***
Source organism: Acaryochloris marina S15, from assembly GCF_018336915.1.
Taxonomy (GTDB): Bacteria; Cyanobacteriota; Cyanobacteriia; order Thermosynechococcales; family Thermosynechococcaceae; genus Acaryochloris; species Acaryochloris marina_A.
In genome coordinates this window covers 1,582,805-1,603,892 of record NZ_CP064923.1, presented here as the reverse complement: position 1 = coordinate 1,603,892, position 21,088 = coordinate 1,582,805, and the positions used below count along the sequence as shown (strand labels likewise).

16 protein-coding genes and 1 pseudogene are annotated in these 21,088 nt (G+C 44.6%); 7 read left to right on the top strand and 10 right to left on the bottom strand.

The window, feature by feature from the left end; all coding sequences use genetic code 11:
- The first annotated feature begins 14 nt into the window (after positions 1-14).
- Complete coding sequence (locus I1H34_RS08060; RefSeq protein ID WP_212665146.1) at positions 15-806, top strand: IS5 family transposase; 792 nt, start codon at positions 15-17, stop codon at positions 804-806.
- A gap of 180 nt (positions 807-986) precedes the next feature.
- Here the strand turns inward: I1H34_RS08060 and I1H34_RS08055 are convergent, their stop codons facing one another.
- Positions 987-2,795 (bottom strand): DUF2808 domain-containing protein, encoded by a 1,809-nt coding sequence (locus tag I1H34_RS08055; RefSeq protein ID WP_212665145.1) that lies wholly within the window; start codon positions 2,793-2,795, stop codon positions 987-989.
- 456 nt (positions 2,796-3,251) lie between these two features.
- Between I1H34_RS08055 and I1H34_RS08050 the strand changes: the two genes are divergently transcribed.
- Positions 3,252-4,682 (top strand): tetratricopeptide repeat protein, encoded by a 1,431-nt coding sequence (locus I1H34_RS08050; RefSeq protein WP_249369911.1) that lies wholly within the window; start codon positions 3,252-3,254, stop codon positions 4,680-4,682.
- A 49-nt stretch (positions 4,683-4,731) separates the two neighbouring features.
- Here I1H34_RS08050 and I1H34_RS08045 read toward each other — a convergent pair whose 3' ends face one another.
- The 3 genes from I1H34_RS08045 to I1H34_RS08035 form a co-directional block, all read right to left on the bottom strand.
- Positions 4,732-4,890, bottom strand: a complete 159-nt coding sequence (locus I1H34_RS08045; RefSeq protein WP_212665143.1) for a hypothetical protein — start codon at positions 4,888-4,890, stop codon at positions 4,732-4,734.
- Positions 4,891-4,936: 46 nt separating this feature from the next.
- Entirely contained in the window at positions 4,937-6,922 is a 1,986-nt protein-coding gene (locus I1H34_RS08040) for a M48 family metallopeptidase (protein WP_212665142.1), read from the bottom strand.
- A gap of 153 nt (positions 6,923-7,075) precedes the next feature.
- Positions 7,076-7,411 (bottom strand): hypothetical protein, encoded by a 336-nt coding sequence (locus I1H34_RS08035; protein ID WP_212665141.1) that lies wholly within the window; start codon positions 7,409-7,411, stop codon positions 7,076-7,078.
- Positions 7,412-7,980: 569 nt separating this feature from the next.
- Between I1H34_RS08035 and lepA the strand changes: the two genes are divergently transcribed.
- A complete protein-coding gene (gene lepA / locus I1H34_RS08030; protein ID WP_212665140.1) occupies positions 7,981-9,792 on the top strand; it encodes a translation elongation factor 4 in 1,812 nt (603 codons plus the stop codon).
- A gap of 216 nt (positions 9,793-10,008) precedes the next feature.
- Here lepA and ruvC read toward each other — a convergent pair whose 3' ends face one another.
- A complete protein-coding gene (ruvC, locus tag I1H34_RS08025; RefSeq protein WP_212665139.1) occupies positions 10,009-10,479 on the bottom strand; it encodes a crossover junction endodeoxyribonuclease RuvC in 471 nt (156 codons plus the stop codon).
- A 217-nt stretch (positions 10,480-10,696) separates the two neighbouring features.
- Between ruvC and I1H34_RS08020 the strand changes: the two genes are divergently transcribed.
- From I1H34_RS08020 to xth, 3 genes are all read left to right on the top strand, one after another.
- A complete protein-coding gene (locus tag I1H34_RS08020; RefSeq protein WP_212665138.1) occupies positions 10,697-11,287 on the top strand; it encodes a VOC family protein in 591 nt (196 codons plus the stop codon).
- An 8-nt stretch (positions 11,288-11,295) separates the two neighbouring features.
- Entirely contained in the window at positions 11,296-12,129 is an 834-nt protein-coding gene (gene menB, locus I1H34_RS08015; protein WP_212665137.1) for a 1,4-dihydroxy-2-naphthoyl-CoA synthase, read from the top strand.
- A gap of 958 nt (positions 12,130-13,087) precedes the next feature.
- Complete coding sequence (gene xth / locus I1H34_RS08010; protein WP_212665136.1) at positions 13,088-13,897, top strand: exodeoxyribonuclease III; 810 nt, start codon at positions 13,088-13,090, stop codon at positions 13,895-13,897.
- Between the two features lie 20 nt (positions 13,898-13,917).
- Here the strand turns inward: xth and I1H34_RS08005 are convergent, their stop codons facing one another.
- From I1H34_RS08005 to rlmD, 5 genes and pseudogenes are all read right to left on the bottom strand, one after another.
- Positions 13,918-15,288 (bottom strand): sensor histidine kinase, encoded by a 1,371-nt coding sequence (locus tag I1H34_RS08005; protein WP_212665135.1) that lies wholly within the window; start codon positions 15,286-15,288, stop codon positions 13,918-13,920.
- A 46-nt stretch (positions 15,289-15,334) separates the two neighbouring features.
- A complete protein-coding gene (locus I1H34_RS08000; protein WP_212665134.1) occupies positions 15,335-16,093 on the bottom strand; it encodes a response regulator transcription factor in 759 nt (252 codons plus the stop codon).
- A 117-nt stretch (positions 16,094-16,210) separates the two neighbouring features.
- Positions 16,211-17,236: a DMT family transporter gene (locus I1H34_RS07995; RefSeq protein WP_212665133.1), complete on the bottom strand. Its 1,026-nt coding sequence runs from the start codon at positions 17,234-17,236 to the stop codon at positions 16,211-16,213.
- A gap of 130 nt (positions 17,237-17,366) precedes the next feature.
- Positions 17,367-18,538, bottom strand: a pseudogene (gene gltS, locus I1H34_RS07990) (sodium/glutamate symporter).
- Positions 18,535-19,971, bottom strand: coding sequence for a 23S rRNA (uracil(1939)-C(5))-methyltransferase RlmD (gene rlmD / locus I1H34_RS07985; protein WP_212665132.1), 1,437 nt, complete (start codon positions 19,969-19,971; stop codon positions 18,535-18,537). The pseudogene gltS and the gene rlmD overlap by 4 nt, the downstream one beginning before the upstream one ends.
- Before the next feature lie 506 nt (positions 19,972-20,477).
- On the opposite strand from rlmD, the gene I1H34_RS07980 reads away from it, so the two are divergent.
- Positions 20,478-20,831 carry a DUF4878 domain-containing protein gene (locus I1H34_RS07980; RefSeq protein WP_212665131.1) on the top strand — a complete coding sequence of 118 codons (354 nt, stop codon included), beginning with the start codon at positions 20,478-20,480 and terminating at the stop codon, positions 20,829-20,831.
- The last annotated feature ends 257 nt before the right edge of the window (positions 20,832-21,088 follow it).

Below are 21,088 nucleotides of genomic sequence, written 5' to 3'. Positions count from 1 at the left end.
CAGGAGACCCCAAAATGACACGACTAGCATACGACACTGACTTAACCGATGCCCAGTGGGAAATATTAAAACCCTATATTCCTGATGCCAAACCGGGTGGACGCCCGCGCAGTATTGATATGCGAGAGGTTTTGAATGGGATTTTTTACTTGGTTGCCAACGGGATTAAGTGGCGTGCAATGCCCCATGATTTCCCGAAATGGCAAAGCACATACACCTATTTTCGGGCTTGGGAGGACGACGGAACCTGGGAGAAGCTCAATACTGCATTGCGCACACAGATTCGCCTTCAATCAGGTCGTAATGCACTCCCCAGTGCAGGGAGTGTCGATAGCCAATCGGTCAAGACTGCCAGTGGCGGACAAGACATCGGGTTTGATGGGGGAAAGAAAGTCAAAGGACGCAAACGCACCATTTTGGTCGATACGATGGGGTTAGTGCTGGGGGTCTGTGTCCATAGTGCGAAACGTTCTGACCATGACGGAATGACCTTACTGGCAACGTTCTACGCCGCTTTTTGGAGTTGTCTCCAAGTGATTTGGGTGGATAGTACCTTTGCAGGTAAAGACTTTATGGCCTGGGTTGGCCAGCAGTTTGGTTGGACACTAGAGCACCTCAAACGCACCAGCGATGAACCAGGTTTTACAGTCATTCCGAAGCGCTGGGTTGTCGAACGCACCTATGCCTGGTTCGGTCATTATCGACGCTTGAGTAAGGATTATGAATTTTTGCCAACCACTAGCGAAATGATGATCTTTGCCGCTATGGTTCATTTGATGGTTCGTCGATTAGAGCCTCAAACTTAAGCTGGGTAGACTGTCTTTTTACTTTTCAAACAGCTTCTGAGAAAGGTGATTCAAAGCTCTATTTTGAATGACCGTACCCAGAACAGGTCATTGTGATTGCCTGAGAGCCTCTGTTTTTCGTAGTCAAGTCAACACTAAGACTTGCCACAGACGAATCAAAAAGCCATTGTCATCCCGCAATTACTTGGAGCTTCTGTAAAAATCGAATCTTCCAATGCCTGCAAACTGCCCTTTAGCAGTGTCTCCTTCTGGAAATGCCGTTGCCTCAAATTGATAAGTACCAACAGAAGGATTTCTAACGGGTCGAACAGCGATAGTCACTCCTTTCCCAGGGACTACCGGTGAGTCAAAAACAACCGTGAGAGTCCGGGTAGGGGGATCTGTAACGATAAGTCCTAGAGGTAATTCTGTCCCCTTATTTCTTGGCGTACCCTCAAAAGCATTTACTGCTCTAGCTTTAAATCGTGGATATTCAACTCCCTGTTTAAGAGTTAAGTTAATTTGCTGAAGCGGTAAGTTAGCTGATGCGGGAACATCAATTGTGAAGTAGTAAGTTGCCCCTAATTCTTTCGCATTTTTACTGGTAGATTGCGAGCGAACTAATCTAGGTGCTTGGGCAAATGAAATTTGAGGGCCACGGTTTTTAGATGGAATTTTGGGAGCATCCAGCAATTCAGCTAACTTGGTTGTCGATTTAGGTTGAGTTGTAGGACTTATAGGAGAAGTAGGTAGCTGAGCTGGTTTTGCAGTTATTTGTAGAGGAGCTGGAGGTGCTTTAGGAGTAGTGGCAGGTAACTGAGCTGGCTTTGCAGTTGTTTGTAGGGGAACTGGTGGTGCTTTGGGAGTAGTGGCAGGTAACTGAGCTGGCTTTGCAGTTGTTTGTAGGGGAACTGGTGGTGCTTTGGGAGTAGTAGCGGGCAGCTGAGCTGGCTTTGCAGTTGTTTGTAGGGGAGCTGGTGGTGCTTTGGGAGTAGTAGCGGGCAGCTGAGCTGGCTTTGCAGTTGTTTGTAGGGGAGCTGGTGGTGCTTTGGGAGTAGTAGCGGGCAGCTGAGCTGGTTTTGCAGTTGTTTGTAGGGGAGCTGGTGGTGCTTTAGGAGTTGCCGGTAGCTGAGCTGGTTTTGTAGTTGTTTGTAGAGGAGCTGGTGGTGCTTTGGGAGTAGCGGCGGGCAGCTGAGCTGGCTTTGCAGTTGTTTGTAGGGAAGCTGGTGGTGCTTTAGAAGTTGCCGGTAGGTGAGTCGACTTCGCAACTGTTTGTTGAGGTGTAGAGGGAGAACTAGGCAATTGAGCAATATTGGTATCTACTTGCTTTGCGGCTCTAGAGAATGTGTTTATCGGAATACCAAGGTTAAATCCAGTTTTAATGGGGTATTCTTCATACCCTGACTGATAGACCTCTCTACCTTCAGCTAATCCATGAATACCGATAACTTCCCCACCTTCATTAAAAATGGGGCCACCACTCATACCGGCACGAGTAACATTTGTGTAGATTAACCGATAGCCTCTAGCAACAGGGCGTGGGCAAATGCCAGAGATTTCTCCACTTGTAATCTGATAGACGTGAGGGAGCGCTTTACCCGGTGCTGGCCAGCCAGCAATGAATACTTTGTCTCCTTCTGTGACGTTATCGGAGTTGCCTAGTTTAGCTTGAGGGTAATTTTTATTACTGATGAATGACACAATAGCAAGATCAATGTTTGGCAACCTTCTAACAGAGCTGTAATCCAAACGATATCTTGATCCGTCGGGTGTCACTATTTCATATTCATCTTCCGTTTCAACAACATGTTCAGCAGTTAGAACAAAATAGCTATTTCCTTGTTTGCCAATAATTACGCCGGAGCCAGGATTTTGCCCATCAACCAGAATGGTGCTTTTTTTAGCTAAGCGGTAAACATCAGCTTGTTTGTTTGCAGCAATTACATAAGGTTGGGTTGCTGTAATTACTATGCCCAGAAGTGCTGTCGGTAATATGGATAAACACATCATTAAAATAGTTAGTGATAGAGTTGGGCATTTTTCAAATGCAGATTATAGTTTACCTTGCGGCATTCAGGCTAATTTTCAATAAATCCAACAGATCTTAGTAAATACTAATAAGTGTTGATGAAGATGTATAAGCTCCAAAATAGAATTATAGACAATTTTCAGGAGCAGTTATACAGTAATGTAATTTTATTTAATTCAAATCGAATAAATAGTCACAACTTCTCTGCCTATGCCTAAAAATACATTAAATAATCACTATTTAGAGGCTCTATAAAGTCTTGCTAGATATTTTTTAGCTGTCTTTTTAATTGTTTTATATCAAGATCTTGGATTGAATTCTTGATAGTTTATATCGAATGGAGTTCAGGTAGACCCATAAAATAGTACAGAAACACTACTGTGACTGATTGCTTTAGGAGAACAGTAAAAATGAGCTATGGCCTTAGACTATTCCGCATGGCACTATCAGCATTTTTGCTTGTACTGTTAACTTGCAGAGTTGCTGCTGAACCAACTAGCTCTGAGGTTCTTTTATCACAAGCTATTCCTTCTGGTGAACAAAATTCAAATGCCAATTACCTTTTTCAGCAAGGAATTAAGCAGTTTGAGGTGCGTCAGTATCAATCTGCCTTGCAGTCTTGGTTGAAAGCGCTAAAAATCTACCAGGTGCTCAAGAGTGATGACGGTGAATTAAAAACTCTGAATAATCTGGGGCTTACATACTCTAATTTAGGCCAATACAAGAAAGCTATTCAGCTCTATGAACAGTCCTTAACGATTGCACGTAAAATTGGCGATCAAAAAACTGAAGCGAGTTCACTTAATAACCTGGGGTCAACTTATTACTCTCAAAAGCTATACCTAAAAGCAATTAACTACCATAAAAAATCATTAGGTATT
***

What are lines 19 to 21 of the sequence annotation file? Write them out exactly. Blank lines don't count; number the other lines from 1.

- Entirely contained in the window at positions 4,937-6,922 is a 1,986-nt protein-coding gene (locus I1H34_RS08040) for a M48 family metallopeptidase (protein WP_212665142.1), read from the bottom strand.
- A gap of 153 nt (positions 6,923-7,075) precedes the next feature.
- Positions 7,076-7,411 (bottom strand): hypothetical protein, encoded by a 336-nt coding sequence (locus I1H34_RS08035; protein ID WP_212665141.1) that lies wholly within the window; start codon positions 7,409-7,411, stop codon positions 7,076-7,078.